New nanodevices reveal how intracellular matter rearranges itself over time

Researchers have achieved, for the first time, a look into the complex workings of a cell from within the cell. By introducing minuscule tracking devices (that look like tiny spiders) directly into the interior of egg cells when they fertilize, they have found the processes that regulate the beginning of development.

New nanodevices reveal how intracellular matter rearranges itself over time
Fluorescence of an embryo containing a nanodevice. Image Credit: University of Bath.

This study on one-cell embryos could reform human understanding of the mechanisms that usually underlie cellular behavior, and may eventually offer insights into what goes wrong in disease and aging.

Led by Professor Tony Perry from the Department of Biology and Biochemistry at the University of Bath, the team injected a silicon-based nanodevice along with sperm into the egg cell of a mouse. The outcome was a healthy, single-cell embryo including a tracking device.

The small devices act somewhat like spiders, with eight extremely flexible “legs.” The legs quantify the “pushing and pulling” forces applied within the interior of the cell at a higher level of precision, thus unraveling the cellular forces at play and revealing how intracellular matter reorganized itself in time.

The nanodevices are extremely thin—similar to structural components of some cells, and measuring 22 nm, which makes them nearly 100,000 times thinner than a pound coin. This implies they have the versatility to record the movement of the cell’s cytoplasm as the single-cell embryo starts its journey of becoming a two-cell embryo.

This is the first glimpse of the physics of any cell on this scale from within. It’s the first time anyone has seen from the inside how cell material moves around and organises itself.”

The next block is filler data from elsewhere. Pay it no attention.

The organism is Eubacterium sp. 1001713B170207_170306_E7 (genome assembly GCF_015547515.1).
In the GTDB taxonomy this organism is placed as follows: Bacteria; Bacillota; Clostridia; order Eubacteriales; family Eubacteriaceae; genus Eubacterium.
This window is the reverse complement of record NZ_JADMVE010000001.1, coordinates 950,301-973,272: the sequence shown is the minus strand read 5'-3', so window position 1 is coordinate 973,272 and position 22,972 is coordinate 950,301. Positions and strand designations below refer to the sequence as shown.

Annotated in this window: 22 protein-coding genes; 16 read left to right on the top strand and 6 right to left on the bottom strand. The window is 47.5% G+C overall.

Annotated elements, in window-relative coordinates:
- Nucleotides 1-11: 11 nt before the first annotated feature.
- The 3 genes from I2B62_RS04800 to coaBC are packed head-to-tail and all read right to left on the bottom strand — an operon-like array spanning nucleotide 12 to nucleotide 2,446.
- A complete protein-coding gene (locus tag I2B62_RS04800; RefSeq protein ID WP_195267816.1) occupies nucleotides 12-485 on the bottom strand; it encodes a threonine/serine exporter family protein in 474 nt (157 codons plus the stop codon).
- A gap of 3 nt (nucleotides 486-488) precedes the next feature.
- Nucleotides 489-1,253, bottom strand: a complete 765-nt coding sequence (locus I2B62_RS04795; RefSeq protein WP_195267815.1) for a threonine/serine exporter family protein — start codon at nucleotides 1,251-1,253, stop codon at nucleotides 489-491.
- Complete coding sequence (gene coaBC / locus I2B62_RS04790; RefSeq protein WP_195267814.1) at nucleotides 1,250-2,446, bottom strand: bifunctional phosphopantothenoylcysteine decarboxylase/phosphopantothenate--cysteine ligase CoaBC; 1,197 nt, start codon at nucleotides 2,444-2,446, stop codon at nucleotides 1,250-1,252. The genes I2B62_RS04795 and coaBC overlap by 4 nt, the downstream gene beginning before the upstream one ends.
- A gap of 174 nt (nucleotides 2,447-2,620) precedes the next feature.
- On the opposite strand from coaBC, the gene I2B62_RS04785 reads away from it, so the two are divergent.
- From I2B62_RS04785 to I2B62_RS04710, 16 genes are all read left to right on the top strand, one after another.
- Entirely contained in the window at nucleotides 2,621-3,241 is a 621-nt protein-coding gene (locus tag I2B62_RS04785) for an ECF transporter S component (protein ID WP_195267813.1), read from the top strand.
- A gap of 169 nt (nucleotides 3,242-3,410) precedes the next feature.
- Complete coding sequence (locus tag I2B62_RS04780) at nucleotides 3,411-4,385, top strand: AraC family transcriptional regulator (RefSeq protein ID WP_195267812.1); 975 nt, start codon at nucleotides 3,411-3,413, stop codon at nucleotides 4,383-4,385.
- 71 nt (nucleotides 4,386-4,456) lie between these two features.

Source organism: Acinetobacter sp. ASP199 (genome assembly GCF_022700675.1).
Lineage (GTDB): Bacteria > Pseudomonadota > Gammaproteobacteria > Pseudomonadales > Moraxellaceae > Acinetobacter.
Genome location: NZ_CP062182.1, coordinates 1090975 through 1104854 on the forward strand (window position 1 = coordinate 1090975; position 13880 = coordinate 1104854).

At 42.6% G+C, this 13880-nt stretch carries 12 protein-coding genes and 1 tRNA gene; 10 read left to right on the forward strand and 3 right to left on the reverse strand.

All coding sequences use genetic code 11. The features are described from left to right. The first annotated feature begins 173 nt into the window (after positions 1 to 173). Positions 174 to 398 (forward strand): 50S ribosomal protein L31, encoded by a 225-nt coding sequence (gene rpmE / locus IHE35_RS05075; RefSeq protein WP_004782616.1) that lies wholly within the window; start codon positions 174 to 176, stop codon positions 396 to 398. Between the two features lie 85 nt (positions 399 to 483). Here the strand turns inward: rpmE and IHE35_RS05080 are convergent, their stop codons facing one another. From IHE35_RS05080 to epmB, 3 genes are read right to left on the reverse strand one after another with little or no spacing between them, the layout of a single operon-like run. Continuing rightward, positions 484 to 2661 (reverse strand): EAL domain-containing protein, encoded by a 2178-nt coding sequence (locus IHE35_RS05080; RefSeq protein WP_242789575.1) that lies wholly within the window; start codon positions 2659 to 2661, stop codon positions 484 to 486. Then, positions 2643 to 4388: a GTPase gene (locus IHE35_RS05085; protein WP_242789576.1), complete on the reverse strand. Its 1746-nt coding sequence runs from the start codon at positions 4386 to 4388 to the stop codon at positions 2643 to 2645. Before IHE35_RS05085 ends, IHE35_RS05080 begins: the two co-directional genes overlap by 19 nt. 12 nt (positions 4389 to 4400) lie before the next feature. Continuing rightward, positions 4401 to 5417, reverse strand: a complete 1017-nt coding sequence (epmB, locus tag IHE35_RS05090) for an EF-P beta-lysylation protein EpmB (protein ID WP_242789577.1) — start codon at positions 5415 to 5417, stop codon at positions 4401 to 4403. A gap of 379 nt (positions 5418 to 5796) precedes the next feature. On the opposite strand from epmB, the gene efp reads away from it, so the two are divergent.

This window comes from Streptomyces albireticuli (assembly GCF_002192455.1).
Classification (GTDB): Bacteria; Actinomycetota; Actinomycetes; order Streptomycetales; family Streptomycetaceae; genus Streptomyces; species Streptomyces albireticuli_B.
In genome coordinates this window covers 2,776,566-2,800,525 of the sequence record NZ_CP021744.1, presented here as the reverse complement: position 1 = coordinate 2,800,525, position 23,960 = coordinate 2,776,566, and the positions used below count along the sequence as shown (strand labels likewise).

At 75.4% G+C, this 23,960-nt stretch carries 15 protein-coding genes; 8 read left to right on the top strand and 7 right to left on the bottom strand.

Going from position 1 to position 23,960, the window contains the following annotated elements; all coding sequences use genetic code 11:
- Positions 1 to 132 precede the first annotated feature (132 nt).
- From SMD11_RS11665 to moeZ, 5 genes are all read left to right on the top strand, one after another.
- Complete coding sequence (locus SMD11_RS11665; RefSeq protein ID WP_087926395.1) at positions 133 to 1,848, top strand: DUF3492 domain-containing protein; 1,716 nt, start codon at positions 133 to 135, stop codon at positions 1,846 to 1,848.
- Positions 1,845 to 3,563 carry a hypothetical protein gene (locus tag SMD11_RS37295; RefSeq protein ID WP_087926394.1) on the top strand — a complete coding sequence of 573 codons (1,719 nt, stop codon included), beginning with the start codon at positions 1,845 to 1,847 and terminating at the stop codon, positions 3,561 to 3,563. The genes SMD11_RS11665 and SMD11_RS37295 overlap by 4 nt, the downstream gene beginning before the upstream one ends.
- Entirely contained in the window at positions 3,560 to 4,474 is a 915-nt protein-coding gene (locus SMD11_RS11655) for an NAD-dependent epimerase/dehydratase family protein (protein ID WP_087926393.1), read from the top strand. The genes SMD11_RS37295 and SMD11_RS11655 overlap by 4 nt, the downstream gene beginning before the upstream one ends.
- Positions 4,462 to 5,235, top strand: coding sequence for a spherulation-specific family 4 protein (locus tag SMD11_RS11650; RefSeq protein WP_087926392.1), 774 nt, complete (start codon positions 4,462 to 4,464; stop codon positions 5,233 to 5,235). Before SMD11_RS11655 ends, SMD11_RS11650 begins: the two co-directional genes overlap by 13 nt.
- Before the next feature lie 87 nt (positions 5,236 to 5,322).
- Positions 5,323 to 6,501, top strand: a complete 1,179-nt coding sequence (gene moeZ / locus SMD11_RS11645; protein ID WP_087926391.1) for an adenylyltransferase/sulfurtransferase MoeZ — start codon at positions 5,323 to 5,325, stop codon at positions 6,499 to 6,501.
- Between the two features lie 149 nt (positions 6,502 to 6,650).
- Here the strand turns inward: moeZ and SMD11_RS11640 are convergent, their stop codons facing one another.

Tony Perry, Professor, Department of Biology and Biochemistry, University of Bath

Why probe a cell’s mechanical behavior?

According to Professor Perry, the activity inside a cell governs the functions of that cell.

The behavior of intracellular matter is probably as influential to cell behaviour as gene expression,” he added.

But this complex play of cellular material has mostly been unexplored until now as it is technically difficult. Thus, the team has been able to find the elements that constitute a cell, but not the behavior of the cell interior as a whole.

From studies in biology and embryology, we know about certain molecules and cellular phenomena, and we have woven this information into a reductionist narrative of how things work, but now this narrative is changing.”

Tony Perry, Professor, Department of Biology and Biochemistry, University of Bath

The narrative was authored principally by biologists, who brought with them the tools and questions of biology. What was lacking was physics. Physics questions about the forces that drive the behavior of a cell, and offers a top-down method to find the solution.

Professor Perry stated, “We can now look at the cell as a whole, not just the nuts and bolts that make it.”

Mouse embryos were selected for the study due to their comparatively large size (they measure 100 µm, or hundred-millionths of a meter, in diameter, compared to a standard cell that has a diameter of only 10 µm [ten-millionths of a meter]). This signifies that each embryo includes a space to hold a tracking device.

The team performed the measurements by studying video recordings captured under a microscope as the single-cell embryo developed.

Sometimes the devices were pitched and twisted by forces that were even greater than those inside muscle cells. At other times, the devices moved very little, showing the cell interior had become calm. There was nothing random about these processes - from the moment you have a one-cell embryo, everything is done in a predictable way. The physics is programmed.”

Tony Perry, Professor, Department of Biology and Biochemistry, University of Bath

The study findings add to the latest picture of biology that reports material within a living cell is not stationary, but alters its properties in a pre-ordained way as the cell carries out its role or responds to the environment. The study could someday have implications for human interpretation of how cells age or stop working as they should, which is what occurs in disease.

Source:
Journal reference:

Duch, M., et al. (2020) Tracking intracellular forces and mechanical property changes in mouse one-cell embryo development. Nature Materials. doi.org/10.1038/s41563-020-0685-9.

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